1726 ENGLISH POETRY 1579-1830: SPENSER AND THE TRADITION

Elijah Fenton

William Broome, "An Epistle to my Friend, Mr. Elisha Fenton, 1726" London Journal (7 January 1727).



Why art thou slow to strike the harmonious Shell,
Averse to sing, who know'st to sing so well?
If thy bold Muse the Tragick Buskin wears,
Great SOPHOCLES revives, and reappears.
If by thy Hand th' Homerick Lyre be strung,
The Lyre returns such Sounds as HOMER sung.
The kind Compulsion of a Friend obey,
And, tho' reluctant, swell the lofty Lay.
Then list'ning Groves once more shall catch the Sound,
While Grecian Muses sing on British Ground.

Thus calm and silent thy own PROTEUS roves
Thro' Pearly Mazes, and thro' Coral Groves:
But when emerging from the azure Main,
Coercive Bands th' unwilling God constrain,
Then heaves his Bosom with Poetick Fires,
And his Tongue speaks sublime, what Heav'n inspires.

Envy, I own, with barbarous Rage invades,
What ev'n fierce Lightning spares, the Laurel-Shades:
And Criticks, byass'd by mistaken Rules,
Like Turkish Zealots, reverence none but Fools.
But Praise from such injurious Tongues is Shame;
They rail the happy Author into Fame.

Thus PHOEBUS thro' the Zodiac takes his Way,
And rises amidst Monsters into Day.

Me humble Joys, in calm Retirement please,
A silent Happiness and learned Ease:
Hail, holy Virtue! hail Celestial Guest,
Come fix thy pleasing Empire in my Breast!
Thou know'st her Influence, Friend! thy chearful Mien
Proclaims the Innocence and Peace within;
Such Joys, as none but Sons of Virtue know,
Shine in thy Face, and in thy Bosom glow.

So when the holy Mount the Prophet trod,
And talk'd familiar, as a Friend, with God;
Celestial Radiance every Feature shed,
And ambient Glories dawn'd around his Head.

Sure, what the unthinking Great mistaken call
Their Happiness, is Folly, Folly all!
Like lofty Mountains in the Clouds they hide
Their haughty Heads, but swell with barren Pride;
And while low Vales in useful Beauty lie,
Heave their proud naked Summits to the Sky.
In Honour, as in Place, ye Great, transcend:
An Angel fallen degenerates to a Friend.
The all-chearing Sun is honour'd with his Shrines,
Not that he moves aloft, but that he shines.
Why flames the Star on WALPOLE'S generous Breast,
Not that he's Highest, but because he's Best,
Fond to oblige, in blessing others blest.

How wond'rous few, by Avarice uncontroul'd,
Have Virtue to subdue the Thirst of Gold!
The shining Dirt the sordid Wretch ensnares,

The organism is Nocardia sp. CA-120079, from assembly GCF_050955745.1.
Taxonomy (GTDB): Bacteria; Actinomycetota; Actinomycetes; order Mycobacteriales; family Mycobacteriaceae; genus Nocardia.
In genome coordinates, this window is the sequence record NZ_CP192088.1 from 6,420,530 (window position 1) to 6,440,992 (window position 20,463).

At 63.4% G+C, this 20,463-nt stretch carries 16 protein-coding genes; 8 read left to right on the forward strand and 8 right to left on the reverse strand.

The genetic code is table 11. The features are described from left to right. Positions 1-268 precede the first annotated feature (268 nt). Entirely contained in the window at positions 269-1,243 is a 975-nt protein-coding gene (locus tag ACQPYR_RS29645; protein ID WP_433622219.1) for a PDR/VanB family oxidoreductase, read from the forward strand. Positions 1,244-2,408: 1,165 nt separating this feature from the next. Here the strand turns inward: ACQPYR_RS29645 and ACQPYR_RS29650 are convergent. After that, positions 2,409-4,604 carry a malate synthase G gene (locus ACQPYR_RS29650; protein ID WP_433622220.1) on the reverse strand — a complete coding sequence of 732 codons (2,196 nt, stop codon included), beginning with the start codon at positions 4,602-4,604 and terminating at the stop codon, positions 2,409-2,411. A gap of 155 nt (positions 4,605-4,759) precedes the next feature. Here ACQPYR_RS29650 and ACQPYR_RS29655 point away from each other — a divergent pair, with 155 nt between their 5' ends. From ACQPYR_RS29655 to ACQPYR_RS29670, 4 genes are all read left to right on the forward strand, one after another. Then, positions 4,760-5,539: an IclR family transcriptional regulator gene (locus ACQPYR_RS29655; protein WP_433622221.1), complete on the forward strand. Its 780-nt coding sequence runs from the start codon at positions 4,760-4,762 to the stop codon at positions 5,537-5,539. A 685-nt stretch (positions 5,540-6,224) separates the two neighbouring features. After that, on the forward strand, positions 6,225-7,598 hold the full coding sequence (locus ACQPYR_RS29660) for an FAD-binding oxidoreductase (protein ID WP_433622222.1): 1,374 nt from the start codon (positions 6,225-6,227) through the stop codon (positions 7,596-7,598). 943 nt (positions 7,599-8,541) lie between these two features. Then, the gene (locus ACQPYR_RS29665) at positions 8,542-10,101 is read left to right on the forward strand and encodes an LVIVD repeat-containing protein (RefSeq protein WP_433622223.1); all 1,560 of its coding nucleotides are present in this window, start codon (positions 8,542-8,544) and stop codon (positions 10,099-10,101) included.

To buy with mighty Treasures mighty Cares;
Blindly he courts, misguided by the Will,
A specious Good, and meets a real Ill.

So when ULYSSES plow'd the surgy Main,
When now in View appear'd his native Reign,
His Wayward Mates the Aeolian Bag unbind,
Expecting Treasures, but out-rush'd the Wind;
The sudden Hurricane in Thunder roars,
Buffets the Bark, and whirls it from the Shoars.

O happier thou, my Friend, with Ease content,
Blest with the Conscience of a Life well spent:
Nor would'st be Great; but guide thy gather'd Sails
Safe by the Shore, nor tempt the rougher Gales.
For sure of all that feel the Wounds of Fate,
None are compleatly wretched but the Great.
Superior Woes, superior Stations bring;
A Peasant sleeps, while Cares awake a King:
Expos'd to publick Rage or private Arts,
There Fortune and there Envy point their Darts.
Change but the Scene, and Kings in Dust decay,
Swept from the Earth, the Pageants of a Day!
There no Distinctions on the Dead await,
But pompous Graves and Rottenness in State.
Such now are all that shone on Earth before:
CAESAR and mighty MARLBRO' are no more!
Unhallow'd Feet o'er awful TULLY tread,
And HYDE and PLATO join the Vulgar Dead.
O COMPTON, when this Breath we once resign,
My Dust shall be as Eloquent as thine.

Till that last Hour, which calls me hence away
To pay that great Arrear which all must pay,
O may I tread the Paths which Saints have trod,
And Men who know they walk before their God!

Come, taste with me the Joys Retirement brings,
Look down on Royal Slaves, and pity Kings:
More happy, laid where Trees with Trees entwin'd
In bowry Arches tremble to the Wind;
With Innocence and Shade like Adam blest,
While a new Eden opens in thy Breast.
Then shall my Lyre to loftier Sounds be strung,
Inspir'd by HOMER, or what thou hast sung;
My Muse from thine shall catch a warmer Ray,
As Clouds are brightened by the God of Day.

So Trees unapt to bear, by Art refin'd,
With Shoots ennobled of a generous Kind,
High o'er the Ground, with Fruits adopted, rise,
And lift their spreading Honours to the Skies.